Different markets are in totally different development stages. For example, in some countries, non-banks are offering banking products and services, whereas the others are still waiting on the implementation of PSD2 regulation. When challengers entered the UK market, incumbent banks were already preparing for it, whereas the French market was barely addressing the challengers at the same time.
The COVID-19 accelerated innovations in the banking industry, with banks moving from core products (loans, payments, investments, accounts, insurance) to an entire banking ecosystem which entails account consolidation, financial education, budget control and loyalty programs. In most development markets we are seeing a brave move towards non-banking ecosystem as banks partner with healthcare providers, retailers and other companies to cover the needs of their clients.
Key Differences Between Incumbent and Challenger Banks
We are witnessing rapid growth and expansion of challenger banks that goes beyond payments. Many are slowly tapping into lending, investments and other core banking products. Their journeys have been entirely different, from the way they were founded to the way they operate.
For banks backed by corporates, the focus has always been profitability whereas challengers made it their mission to acquire as many users as possible in the shortest timeframe. They poured resources into brand building activities and mastering the way they service a specific niche. On the other side, incumbents have access to funds that challengers cannot compete with.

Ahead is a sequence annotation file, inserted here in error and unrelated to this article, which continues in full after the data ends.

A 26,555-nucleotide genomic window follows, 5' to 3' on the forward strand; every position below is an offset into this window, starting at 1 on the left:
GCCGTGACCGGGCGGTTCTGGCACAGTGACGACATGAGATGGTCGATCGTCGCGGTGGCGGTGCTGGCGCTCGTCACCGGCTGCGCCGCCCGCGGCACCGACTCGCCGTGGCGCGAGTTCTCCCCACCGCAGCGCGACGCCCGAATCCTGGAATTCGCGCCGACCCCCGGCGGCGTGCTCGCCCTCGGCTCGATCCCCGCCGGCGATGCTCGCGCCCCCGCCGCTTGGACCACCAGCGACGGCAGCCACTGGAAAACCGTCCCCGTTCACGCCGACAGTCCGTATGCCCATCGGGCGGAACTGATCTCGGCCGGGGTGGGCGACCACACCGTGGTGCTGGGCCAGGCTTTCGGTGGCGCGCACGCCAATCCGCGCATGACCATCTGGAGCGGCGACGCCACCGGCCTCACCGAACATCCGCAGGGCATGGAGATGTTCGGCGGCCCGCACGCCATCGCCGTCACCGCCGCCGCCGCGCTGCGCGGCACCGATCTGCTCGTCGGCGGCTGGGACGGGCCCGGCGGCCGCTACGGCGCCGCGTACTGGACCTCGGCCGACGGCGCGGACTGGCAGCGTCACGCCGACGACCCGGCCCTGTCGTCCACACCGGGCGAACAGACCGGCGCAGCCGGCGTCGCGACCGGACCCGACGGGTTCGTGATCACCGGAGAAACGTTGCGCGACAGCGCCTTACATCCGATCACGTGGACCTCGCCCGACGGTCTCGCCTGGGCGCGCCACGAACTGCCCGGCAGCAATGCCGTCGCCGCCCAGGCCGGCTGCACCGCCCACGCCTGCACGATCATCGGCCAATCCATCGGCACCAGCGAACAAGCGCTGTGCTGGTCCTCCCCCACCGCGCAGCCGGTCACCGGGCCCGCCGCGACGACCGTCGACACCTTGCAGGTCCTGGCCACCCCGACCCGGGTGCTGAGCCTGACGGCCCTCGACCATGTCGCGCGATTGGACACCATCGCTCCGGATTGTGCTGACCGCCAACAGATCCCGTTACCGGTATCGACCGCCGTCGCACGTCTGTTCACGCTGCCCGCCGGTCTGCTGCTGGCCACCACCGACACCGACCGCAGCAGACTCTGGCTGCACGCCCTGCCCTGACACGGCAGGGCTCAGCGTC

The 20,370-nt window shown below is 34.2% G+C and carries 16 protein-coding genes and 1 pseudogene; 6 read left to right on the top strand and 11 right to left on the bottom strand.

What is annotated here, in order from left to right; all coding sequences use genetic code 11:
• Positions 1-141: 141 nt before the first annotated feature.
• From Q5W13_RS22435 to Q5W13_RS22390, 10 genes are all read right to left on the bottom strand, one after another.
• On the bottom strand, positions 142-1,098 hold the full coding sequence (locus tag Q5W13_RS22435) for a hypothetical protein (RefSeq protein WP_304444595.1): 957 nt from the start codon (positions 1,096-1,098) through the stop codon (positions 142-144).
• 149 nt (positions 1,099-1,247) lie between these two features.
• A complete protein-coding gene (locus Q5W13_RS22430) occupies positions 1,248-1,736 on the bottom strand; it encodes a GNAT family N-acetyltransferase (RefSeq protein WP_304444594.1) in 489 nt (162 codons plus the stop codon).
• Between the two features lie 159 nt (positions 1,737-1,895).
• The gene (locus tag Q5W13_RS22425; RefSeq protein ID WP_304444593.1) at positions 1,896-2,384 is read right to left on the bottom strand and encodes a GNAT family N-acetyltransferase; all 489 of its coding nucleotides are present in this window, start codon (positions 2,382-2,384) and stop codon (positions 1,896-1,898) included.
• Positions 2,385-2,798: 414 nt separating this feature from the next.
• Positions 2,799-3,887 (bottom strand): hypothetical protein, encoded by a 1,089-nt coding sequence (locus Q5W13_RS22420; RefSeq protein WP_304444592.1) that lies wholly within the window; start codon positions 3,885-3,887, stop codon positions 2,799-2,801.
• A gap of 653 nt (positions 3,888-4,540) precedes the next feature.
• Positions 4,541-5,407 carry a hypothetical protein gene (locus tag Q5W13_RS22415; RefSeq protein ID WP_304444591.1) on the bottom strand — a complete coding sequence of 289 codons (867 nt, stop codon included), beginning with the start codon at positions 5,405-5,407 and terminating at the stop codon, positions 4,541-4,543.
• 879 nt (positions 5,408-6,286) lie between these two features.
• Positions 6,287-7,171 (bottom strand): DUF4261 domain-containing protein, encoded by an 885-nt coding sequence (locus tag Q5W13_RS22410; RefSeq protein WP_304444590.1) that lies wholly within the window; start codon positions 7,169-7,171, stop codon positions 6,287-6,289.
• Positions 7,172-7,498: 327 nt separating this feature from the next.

Banking, as one of the most regulated industries in the world, restricts challengers from getting a banking license in certain markets. That is where partnerships can be formed between challengers and incumbents in order to service an entirely new market segment, disrupt industries and provide exceptional innovations where everyone wins, especially the end customer.
Predictions for Banking in 2023
As we enter the second half of 2023, we can say with confidence that digital transformation is not a project but a continuous process.
With growth of AI tools, we are bound to see how banks will implement this technology in their operations. Virtual AI chatbots are just one of the use cases. AI technology can go beyond that, offering assistance in fraud detection and security. On top of that, we can expect to see banks experiment with AI in order to personalize product offerings.
Cross-sector partnerships will also be key success factors, as banks explore non-banking offerings. Thanks to open banking, banks can offer limited access to data and potentially build new BaaS offers, which will be of interest to non-banking players who have difficulties obtaining a banking license.
Subscribe to Bank on Digital
We won’t spam you, we’re here to provide value.